Our rainy Halloween in Oak Park is now a memory
However, in Mexico, and in Chicagoland's Hispanic community, the celebrations continue with the Days of the Dead that continues for three days: October 31 is All Hallows Eve or All Saint's Day; November 1 is Day of the Innocents (or Day of the Children), when the passing of young ones is recognized; and November 2 is Day of the Dead.
A few years ago, I was on Mexico's Yucatan Peninsula during the Day of the Dead celebrations. During this annual recognition of death's inevitability and eternal life after death, people paint their faces to look like skeletons, visit cemeteries to pay their respects, set out offerings of favorite foods for the deceased and, of course, enjoy a traditional meal.
In Yucatan, a common food that's prepared during the Day of the Dead celebrations is Mucbil Pollo, a kind of tamale made of cornmeal, stuffed with chicken and spices, and wrapped in banana leaves. What makes this particular tamale preparation special is that it's cooked in the ground and then, before dinner, it's disinterred, it arises, much like the risen dead.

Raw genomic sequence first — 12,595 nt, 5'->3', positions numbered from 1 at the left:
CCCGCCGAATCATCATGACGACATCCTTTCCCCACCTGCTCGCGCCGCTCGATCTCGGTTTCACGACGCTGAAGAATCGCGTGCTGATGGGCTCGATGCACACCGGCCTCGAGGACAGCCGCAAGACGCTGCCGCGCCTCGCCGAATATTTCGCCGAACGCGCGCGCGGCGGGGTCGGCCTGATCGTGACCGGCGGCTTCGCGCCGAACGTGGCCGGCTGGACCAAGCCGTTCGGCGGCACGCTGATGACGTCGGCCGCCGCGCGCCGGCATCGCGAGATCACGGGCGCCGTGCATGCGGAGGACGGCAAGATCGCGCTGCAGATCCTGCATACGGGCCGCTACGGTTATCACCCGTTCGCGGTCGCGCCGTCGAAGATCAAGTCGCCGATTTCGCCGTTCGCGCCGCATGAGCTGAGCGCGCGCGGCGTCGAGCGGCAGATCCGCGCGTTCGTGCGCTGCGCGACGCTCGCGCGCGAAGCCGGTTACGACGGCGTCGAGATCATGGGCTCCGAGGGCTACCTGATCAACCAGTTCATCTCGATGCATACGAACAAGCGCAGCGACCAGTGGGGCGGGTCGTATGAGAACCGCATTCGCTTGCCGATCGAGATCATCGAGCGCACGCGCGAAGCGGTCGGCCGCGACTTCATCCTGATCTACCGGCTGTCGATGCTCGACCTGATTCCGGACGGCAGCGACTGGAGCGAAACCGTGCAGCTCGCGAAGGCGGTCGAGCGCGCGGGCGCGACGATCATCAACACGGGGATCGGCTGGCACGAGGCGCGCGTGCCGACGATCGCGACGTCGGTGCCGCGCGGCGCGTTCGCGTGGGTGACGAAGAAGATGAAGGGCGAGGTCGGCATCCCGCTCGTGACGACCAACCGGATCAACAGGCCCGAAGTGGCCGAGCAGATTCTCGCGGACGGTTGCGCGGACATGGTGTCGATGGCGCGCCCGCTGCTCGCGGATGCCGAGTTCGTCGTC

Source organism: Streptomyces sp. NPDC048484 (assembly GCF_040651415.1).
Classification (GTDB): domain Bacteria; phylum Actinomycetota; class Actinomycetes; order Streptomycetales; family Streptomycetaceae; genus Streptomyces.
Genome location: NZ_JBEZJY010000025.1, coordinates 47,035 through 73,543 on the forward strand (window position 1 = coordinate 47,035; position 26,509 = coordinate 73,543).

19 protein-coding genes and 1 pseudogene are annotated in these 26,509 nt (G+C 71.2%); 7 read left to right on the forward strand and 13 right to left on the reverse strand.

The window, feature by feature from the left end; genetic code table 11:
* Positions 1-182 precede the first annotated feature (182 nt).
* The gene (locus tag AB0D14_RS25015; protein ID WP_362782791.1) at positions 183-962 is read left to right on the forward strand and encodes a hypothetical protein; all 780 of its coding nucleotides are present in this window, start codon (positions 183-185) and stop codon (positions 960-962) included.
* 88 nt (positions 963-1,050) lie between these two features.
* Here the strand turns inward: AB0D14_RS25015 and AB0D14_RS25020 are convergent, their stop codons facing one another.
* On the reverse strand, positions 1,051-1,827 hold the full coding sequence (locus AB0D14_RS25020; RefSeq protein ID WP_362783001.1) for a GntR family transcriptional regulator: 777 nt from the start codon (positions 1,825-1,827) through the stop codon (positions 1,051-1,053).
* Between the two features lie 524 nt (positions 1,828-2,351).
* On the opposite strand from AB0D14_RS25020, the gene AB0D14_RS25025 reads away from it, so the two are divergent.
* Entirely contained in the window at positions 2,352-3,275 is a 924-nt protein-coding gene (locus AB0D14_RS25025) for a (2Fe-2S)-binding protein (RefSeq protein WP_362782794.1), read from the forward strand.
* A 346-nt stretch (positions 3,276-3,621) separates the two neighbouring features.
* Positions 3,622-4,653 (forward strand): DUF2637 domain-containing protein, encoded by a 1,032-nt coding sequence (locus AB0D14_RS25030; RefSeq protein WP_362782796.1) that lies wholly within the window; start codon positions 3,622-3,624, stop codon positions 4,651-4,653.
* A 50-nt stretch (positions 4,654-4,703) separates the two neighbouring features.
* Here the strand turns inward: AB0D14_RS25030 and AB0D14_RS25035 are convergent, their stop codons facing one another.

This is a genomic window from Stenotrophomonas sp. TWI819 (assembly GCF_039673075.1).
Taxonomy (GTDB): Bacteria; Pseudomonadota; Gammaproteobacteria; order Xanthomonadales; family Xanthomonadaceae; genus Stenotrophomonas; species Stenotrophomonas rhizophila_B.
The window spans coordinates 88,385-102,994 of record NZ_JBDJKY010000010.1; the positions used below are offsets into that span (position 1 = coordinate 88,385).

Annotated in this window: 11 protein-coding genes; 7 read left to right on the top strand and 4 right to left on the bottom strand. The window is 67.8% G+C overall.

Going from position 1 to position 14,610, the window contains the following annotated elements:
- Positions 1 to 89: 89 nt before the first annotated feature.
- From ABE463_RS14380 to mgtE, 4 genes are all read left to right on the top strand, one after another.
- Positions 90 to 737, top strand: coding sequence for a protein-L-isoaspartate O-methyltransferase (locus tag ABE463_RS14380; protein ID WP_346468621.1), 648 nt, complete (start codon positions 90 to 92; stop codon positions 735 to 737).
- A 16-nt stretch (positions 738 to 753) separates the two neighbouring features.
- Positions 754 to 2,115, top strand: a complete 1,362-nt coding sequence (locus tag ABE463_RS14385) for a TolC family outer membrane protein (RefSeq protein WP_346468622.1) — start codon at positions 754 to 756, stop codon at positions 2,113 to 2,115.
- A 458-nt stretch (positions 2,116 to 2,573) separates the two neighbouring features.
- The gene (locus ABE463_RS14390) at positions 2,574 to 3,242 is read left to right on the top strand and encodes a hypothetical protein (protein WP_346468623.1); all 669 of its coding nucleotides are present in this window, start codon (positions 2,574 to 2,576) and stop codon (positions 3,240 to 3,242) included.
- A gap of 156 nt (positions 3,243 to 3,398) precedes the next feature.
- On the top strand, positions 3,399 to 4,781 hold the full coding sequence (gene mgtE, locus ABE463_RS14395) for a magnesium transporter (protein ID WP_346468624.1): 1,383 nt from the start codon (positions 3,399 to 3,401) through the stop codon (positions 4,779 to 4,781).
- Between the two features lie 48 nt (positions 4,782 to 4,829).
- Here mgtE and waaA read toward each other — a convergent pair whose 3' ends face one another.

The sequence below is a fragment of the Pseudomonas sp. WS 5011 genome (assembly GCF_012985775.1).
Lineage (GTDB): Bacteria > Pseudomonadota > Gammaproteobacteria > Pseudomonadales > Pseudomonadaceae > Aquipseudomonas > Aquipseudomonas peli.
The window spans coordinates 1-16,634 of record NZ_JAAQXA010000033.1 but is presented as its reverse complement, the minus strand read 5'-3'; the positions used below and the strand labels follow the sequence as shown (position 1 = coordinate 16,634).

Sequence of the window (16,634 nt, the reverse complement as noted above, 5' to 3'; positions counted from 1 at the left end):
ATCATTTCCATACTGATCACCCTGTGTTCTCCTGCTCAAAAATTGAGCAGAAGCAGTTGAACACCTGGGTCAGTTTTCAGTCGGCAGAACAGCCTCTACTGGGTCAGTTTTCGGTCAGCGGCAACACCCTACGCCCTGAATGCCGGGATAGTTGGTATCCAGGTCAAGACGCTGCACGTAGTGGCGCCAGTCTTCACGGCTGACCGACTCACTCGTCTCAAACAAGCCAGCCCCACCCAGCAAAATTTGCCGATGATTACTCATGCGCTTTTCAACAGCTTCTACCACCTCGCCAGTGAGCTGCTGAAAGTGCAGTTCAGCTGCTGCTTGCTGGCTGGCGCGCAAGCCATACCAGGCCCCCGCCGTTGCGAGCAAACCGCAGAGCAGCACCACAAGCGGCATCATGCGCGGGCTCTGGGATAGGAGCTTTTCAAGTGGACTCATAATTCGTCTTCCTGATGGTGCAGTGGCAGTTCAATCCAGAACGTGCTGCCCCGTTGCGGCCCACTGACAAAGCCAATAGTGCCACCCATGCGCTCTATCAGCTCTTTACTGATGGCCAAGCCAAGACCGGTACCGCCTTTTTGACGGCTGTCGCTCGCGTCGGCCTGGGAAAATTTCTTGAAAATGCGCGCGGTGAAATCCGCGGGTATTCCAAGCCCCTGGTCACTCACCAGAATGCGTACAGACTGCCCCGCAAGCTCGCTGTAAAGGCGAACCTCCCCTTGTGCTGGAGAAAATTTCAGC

Tamales are one of my favorite foods, and like pizza, a platform open for infinite variation. What makes Mucbil Pollo so interesting to me – aside from the fact that it's delicious – is that the preparation is so closely connected with activities surrounding the Day of the Dead. Things that have been buried arise and sustain us in a way similar perhaps to the memory of those who've left this earth and who return, once a year, today.
So if you like Halloween as much as I do, then consider celebrating all three Days of the Dead…and have a tamale!
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